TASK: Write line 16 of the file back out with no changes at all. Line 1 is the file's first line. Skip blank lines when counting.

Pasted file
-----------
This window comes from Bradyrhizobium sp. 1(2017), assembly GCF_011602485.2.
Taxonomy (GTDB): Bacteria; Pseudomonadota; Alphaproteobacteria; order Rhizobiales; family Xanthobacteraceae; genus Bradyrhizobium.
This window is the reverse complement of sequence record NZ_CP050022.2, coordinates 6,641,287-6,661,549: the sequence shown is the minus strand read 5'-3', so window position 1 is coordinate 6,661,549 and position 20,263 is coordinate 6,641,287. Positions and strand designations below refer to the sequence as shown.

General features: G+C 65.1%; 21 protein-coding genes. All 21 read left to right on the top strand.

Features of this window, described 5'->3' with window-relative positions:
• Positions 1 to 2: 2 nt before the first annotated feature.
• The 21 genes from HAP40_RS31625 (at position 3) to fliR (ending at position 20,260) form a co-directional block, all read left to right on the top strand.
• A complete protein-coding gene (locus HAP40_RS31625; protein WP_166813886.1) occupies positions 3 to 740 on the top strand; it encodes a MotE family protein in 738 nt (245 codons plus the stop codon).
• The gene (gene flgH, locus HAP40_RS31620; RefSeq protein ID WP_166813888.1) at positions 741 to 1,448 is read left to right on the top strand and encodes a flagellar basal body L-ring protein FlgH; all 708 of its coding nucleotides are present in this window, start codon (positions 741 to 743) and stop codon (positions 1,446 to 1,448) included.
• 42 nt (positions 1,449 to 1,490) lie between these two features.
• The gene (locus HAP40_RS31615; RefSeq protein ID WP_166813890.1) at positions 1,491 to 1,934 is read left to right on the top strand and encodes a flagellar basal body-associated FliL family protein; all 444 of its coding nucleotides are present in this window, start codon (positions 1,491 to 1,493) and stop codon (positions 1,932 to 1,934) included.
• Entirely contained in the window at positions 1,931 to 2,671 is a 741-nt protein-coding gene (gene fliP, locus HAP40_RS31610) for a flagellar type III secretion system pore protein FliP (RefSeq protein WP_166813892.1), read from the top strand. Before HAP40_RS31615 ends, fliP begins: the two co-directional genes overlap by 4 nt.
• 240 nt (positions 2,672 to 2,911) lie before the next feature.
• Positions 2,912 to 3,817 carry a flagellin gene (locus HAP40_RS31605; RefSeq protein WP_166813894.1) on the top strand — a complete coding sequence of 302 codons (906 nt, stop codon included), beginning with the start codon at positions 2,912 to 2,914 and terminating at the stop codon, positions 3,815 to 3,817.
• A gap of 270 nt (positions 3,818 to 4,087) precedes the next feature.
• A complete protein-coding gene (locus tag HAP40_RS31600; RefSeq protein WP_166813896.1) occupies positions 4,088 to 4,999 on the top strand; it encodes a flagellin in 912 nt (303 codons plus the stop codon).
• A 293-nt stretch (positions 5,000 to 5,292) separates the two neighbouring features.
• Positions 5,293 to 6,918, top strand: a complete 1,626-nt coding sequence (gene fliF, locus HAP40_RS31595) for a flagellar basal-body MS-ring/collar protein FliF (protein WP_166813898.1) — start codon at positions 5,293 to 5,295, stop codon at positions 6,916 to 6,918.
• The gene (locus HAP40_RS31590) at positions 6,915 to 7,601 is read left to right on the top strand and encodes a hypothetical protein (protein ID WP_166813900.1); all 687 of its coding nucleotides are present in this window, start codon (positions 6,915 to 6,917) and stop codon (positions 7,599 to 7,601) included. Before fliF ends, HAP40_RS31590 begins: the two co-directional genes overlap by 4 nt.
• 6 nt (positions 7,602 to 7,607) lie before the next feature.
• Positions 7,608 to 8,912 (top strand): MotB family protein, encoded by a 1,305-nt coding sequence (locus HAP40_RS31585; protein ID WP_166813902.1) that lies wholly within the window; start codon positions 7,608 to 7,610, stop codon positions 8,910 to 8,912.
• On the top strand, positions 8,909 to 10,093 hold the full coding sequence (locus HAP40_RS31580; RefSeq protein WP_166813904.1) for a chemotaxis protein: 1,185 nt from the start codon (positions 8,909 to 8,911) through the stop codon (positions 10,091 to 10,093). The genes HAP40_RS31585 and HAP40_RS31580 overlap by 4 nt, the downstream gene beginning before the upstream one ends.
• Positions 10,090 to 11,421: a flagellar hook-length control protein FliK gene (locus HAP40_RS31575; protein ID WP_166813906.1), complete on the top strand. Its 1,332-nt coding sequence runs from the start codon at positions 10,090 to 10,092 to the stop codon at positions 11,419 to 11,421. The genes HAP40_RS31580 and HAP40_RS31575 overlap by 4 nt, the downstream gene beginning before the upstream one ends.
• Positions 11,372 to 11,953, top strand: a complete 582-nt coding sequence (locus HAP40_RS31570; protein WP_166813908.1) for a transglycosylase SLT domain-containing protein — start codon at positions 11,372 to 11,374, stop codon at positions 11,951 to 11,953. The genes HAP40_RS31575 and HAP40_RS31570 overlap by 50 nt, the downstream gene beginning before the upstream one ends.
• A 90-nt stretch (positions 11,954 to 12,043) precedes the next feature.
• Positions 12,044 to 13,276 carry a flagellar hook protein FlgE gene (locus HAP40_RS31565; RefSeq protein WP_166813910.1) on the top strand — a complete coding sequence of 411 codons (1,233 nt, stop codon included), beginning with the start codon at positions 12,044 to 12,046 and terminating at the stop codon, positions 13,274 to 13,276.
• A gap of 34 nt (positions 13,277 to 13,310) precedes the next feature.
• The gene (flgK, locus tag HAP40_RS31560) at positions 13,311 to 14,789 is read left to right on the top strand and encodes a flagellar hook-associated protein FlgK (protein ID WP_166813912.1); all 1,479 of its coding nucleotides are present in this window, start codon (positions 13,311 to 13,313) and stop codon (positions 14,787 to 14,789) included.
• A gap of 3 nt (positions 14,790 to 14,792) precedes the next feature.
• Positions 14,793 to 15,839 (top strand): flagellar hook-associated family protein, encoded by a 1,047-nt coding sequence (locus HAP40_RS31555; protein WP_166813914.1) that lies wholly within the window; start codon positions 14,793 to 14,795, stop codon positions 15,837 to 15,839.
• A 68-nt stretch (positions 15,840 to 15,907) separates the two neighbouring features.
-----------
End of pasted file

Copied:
• A complete protein-coding gene (locus tag HAP40_RS31600; RefSeq protein WP_166813896.1) occupies positions 4,088 to 4,999 on the top strand; it encodes a flagellin in 912 nt (303 codons plus the stop codon).